Another Year by Mike Leigh, 2010
I don’t find myself in any way qualified to review a Mike Leigh film. The man is a legend for his variety of films mostly focusing on the British working-class and his well-known improvisational techniques used to get the very best out of his performers. Although they may lack the gritty texture of other realist films, an exception being Naked, his films are the epitome of realist cinema and it is always a privilege to watch his work.
Leigh’s latest, Another Year, centres on Tom (Jim Broadbent) and Gerri (Ruth Sheen), a tremendously content older couple living out their peaceful lives in London. The two have a beautiful home, a loving son and grow fresh vegetables in a communal garden outside of town. Tom works as an engineering geologist and Gerri as a councelor at a medical clinic. They frequently have guests over for dinner, during which most of the film’s drama takes place.
The aforementioned guests include the alcoholic Mary (Lesley Manville), a coworker of Gerri’s who is always looking for reassurance that she is either satisfied with being alone or that one day she will find Mr. Right. Then there is Tom’s friend Ken (Peter Wight), an overweight bachelor whose love of food may just be a suppressant for his own sadness. As the guests wine and dine, conversation eventually turns to tears and Tom and Gerri are there to console.
As I watched Another Year, I became more and more frustrated with Tom and Gerri, which I took as a sign of me not liking the film as much as I had hoped. They appear to be the loveliest couple in the world, so I am supposed to like them, right? But I don’t think Leigh meant for the film to be that black and white. This couple isn’t perfect, and like Poppy in Happy-Go-Lucky, a person’s good will creates different reactions in different people – we cannot help everyone. Tom and Gerri continuously harbor these sad cases, even though they don’t look like they are enjoying themselves while doing it. For whatever reason, whether it is pity or genuine concern, they bring these people back into their lives and I found myself annoyed that they did so. But then I realized that maybe this annoyance is granted, and might just be a suitable reaction to Leigh’s work here. The film isn’t simply about good people helping other people in need, but the variety of reasons they do such things and how they come together to interact. Also a rumination on loneliness, the film has various layers to speak of.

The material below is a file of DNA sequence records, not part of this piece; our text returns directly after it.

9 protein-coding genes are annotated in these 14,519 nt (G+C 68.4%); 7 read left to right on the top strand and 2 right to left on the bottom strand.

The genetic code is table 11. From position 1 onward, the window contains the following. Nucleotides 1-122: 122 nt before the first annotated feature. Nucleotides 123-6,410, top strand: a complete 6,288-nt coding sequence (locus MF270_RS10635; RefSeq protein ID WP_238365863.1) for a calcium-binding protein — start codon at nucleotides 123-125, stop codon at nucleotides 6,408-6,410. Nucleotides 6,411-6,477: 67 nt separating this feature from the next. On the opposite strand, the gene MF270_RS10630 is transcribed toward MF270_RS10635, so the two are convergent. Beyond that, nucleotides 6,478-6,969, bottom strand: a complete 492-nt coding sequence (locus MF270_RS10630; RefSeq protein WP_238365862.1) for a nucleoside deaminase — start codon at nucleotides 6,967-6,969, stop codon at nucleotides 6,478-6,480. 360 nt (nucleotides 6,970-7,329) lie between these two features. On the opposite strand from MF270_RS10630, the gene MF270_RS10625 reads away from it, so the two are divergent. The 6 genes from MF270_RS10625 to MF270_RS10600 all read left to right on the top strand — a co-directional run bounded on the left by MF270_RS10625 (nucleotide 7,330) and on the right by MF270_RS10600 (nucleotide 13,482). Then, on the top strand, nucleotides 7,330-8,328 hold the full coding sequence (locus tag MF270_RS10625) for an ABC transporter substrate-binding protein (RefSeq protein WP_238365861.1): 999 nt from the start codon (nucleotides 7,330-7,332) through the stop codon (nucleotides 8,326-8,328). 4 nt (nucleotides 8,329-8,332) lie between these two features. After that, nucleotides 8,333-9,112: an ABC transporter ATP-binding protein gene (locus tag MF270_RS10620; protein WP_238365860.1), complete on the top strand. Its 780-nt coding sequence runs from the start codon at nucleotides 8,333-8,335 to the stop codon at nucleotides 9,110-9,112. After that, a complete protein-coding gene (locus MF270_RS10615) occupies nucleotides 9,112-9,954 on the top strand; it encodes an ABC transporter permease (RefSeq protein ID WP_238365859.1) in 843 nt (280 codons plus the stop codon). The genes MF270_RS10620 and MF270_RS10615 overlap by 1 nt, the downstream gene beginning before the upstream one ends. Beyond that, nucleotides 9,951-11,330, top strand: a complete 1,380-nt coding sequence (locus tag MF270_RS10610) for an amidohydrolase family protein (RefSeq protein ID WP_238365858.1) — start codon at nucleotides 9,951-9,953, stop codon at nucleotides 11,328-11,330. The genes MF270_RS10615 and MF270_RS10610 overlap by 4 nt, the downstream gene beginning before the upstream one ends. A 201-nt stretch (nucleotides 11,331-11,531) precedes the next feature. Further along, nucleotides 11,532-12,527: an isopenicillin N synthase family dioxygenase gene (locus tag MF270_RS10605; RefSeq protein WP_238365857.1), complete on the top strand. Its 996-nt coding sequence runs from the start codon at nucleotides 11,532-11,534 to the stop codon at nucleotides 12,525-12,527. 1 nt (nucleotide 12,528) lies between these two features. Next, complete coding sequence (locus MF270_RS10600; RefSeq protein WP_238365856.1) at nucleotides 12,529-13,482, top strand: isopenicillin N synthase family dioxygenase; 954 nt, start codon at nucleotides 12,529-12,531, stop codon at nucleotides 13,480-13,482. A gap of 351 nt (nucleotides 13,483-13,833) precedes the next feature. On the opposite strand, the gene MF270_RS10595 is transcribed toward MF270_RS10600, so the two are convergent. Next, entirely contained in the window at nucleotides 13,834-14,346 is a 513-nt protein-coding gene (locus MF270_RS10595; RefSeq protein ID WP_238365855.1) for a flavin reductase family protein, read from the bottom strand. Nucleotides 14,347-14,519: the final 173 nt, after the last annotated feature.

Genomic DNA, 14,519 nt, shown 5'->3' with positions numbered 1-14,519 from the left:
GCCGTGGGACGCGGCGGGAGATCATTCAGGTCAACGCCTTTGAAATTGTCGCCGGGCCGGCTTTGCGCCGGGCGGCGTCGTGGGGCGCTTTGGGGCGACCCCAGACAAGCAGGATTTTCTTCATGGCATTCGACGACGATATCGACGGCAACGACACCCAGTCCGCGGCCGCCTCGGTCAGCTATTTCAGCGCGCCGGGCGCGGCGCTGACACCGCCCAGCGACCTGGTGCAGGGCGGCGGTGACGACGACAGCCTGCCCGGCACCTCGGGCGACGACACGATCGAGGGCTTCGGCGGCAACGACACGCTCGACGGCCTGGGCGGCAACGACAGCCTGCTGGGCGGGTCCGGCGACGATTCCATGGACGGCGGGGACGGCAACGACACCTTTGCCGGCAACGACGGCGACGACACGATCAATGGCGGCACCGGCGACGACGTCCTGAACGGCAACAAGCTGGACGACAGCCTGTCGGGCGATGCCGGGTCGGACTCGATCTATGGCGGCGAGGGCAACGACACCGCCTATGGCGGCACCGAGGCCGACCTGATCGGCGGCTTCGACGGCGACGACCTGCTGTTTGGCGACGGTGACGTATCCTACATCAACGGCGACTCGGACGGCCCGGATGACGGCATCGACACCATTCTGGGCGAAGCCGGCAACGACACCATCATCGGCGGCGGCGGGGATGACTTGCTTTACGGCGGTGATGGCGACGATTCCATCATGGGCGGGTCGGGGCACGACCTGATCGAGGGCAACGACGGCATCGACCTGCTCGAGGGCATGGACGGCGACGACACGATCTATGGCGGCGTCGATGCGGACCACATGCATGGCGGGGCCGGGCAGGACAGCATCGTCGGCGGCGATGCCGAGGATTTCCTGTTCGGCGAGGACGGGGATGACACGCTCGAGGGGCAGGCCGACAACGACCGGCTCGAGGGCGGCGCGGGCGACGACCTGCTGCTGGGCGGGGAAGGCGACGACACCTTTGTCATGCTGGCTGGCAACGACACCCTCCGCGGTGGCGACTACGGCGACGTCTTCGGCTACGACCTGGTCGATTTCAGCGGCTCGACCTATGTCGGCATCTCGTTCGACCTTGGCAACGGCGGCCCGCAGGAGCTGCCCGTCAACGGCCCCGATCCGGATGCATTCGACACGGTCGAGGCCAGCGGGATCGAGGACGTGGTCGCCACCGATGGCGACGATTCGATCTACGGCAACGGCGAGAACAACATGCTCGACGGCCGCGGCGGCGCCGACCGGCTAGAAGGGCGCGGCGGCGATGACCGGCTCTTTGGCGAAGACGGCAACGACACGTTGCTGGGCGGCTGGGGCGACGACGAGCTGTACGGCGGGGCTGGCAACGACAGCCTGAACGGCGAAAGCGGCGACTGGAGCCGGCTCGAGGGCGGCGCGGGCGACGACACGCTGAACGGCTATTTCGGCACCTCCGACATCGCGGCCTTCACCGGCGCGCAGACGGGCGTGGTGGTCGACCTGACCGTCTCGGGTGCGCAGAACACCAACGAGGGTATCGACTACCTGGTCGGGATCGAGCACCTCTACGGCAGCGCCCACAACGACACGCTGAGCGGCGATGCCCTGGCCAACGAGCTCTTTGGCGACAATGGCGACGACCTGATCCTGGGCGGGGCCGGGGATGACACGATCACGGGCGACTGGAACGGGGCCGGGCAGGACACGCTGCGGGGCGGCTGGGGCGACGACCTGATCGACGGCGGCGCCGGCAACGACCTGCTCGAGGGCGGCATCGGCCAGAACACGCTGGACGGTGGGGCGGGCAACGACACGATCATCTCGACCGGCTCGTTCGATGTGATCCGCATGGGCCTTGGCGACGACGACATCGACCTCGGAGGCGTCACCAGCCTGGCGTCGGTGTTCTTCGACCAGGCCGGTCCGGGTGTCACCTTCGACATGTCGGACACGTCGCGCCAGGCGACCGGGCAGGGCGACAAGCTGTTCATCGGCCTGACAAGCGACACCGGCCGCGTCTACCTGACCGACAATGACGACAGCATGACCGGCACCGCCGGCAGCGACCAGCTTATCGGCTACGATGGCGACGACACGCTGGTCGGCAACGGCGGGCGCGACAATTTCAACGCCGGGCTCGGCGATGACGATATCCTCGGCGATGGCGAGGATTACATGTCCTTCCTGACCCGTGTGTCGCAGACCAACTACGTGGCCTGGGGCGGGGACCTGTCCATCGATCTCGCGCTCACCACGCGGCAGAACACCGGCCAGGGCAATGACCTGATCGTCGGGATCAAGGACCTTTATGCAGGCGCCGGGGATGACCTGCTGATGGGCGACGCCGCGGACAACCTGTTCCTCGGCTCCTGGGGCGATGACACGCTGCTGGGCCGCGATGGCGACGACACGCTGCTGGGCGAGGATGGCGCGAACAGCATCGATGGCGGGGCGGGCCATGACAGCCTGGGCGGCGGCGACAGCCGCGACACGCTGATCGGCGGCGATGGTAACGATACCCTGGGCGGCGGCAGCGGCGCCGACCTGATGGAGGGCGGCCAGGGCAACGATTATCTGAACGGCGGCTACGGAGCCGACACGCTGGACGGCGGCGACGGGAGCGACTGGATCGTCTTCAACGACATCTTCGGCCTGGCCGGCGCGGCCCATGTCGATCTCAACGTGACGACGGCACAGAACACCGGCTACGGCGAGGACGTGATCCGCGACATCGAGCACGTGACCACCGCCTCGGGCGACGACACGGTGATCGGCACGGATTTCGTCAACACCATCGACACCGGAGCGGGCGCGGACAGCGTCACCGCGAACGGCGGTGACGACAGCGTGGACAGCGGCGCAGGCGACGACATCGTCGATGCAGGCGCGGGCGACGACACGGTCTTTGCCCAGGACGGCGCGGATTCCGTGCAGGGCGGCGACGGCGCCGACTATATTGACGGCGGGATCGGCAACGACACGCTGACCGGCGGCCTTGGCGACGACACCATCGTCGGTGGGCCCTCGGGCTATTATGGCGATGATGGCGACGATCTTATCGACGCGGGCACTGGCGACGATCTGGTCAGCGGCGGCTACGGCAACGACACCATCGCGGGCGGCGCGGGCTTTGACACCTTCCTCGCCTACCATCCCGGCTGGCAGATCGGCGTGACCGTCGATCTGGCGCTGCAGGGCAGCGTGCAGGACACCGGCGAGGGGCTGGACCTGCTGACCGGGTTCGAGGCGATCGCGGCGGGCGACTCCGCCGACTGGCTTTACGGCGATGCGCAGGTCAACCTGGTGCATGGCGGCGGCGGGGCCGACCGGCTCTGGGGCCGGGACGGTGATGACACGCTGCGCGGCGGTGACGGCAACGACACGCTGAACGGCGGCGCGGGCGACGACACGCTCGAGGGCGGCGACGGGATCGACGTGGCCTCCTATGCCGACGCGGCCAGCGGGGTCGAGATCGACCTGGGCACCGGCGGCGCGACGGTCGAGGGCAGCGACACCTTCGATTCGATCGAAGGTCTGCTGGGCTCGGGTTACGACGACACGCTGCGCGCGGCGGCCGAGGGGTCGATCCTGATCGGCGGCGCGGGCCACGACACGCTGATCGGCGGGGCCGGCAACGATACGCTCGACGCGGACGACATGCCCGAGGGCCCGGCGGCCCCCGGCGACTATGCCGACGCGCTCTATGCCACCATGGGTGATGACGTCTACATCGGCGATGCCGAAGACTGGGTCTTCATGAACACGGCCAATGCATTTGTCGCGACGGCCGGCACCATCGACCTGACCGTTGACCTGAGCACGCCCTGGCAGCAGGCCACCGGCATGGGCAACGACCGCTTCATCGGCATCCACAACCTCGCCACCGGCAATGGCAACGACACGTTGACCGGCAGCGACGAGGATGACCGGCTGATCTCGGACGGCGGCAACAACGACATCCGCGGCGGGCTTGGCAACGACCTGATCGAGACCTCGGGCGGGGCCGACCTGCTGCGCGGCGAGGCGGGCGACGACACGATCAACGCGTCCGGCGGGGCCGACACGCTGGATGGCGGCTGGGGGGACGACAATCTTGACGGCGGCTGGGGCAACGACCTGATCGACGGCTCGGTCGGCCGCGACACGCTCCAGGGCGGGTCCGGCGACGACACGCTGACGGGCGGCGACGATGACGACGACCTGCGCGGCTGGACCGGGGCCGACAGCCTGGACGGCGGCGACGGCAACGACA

The performances in the film are all-around wonderful. Ruth Sheen and Jim Broadbent are believably in love, and stolen glances here and there show true feelings behind their warm smiles. At first Lesley Manville’s Mary appeared to me as an unbelievable eccentric, but I came to respect Leigh and Manville’s choice to throw her quirks in our face. Mary may seem a bit erratic and strange, but the performance is one that becomes well rounded for it. Anyone else might have gone for something subtler, so it was refreshing to watch a true character creation. A cameo from Imelda Staunton at the beginning of the film is also fantastic.
Another Year's simple construction (the film's events take place over the defined four seasons of one year) can take away from the free-flowing elements of the dialogue and story, but it also allows Leigh to do what he does best: develop intricate characters and relationships, and give us the treat of watching said events unfold.
4 out of 5
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